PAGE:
Google-funded ‘super sensor’ project brings IoT powers to dumb appliances

this is an interesting project, powered by… a Particle Photon!
isn’t this amazing???


Interesting to see they just integrated the P0 module on their board vs the surface mount Photon. Make sense from a cost perspective.

Pretty cool use for a P0.

Nice features to add to the Google Home.

I wonder how they use the P0 to fuse all the sensor data and send it to their cloud for analysis. I’m sure that’s not done on the P0 itself.

I tend to agree. I bet they send all sensor data - unprocessed - to the cloud and analyze it there.

@gusgonnet, so why a Particle P0? There is no HTTPS/TLS so they must be using raw TCP or UDP since Particle.publish() is too slow.

if they are able to send all the data from the sensors in one publish payload, wouldn’t it be enough?

I suspect they don’t process it on the cloud and indeed do the processing on the particle (at least in part). Processing these type of data on at a central location requires a fairly high speed data connection with high availability. Do some level of edge analytics and that requirement comes waaay down.

Don’t under estimate the processing power of the particle in particular if there is also a bit of analog preparation, there is a bunch you can do before you need to send it of to higher powers…

@joost, with that many sensors I suspect there is a minimum of processing. Possibly basic filtering/averaging but nothing too taxing. If you look at the computer screen, the audio data alone is being spectrally analyzed in real time along with the other sensors. Data might be sent using TDM (time division multiplexing) with some data having priority over other. I wonder if they use the P0 with Particle firmware or they went bare-metal and are doing everything custom.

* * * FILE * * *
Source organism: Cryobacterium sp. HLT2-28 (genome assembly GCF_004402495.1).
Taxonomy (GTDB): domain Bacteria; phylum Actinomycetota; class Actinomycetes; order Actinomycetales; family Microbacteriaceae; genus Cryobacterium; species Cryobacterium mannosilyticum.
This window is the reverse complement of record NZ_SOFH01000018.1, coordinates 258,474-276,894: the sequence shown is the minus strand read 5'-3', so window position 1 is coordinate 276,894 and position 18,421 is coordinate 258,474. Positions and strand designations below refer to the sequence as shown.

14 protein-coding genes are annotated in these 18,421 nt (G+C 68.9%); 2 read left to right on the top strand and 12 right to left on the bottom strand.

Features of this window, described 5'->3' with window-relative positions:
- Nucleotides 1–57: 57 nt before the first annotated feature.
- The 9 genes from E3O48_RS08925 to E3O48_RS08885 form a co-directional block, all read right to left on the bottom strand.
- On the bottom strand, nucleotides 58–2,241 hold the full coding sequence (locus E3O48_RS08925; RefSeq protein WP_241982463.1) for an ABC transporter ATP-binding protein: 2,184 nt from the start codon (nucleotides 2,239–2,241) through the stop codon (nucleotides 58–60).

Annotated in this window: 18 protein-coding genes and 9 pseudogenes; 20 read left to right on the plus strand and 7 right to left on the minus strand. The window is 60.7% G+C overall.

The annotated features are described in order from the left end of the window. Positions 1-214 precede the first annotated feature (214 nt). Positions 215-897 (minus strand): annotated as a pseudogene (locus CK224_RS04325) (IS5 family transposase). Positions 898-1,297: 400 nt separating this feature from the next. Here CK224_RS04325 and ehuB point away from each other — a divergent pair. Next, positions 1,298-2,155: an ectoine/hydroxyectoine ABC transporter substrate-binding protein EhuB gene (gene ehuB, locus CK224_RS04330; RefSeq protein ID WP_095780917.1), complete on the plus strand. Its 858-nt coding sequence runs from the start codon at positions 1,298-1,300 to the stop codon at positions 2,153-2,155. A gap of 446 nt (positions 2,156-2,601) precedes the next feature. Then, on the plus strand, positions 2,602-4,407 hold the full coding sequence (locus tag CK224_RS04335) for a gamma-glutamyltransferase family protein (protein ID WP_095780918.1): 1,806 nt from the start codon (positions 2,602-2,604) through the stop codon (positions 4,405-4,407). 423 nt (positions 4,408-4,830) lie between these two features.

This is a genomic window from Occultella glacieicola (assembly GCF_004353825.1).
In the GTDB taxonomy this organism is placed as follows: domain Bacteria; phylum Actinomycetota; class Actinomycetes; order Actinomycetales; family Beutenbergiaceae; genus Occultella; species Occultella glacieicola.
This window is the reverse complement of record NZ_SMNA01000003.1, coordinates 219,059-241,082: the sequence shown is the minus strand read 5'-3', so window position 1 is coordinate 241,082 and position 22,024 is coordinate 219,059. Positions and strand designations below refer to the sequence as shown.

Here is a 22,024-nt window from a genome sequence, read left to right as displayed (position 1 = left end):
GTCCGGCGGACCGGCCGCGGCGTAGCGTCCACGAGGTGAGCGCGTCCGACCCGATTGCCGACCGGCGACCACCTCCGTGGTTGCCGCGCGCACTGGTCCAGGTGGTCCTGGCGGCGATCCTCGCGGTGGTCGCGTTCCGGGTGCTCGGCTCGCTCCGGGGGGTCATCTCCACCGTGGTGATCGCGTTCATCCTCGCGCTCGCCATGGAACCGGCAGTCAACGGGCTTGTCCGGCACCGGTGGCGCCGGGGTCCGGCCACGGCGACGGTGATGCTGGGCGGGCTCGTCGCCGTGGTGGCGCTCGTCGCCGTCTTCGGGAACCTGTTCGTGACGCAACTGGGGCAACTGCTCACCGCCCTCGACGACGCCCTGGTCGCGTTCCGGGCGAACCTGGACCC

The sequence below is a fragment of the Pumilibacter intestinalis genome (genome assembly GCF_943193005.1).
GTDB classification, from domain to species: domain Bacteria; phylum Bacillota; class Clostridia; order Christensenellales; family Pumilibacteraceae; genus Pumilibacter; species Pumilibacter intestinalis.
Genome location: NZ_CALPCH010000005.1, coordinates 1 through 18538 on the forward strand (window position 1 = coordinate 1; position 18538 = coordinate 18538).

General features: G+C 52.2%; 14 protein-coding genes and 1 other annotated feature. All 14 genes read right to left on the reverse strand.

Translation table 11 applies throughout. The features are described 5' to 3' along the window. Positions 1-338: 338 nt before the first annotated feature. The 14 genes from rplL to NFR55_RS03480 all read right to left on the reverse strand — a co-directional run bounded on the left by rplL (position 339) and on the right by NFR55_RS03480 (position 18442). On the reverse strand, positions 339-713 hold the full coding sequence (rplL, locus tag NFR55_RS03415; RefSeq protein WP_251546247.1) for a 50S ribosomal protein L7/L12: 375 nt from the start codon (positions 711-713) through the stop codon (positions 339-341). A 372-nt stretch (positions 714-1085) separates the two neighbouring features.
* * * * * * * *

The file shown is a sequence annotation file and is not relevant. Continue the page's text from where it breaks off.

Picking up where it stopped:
oh wow, maybe @will or @zach can provide more info?


The study that goes along with the article says this about the processing,

On-Board Featurization
Data from our high-sample-rate sensors are transformed into a spectral representation via a 256-sample sliding window FFT (10% overlapping), ten times per second. Note that phase information is discarded. Our raw 8x8 GridEye matrix is flattened into row and column means (16 features). For our other low-sample-rate sensors, we compute seven statistical features (min, max, range, mean, sum, standard deviation and centroid) on a rolling one-second buffer (at 10Hz). The featurized data for every sensor is concatenated and sent to a server as a single data frame, encrypted with 128-bit AES.


Pity it appears the GridEye sensor is a restricted item - I tried to by online but says it can’t be exported outside USA. I already have a system similar to this with multiple sensors (though every much slower in reporting rate!)

FYI. I took a quick glance at the paper. Raw data are processed on P0 using FFT algorithm.

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I found GridEye can be purchased on Taobao. Not sure if they will believe to your place. However, I read the paper and realized that GridEye only contributes significantly to Kettle-on event, so I think the ‘super sensor’ will still work well without GridEye.

Thanks for the info - I tried finding it but can’t read Chinese & English page doesn’t seem to have it.

I will ask my friend who can read Chinese to find it for me.

I have all the other sensors on my own board and was looking for something to detect stove on and hopefully fridge on as well.

I’m going to China next week. DM me if you need help.

Looks like the GridEye sensor is this: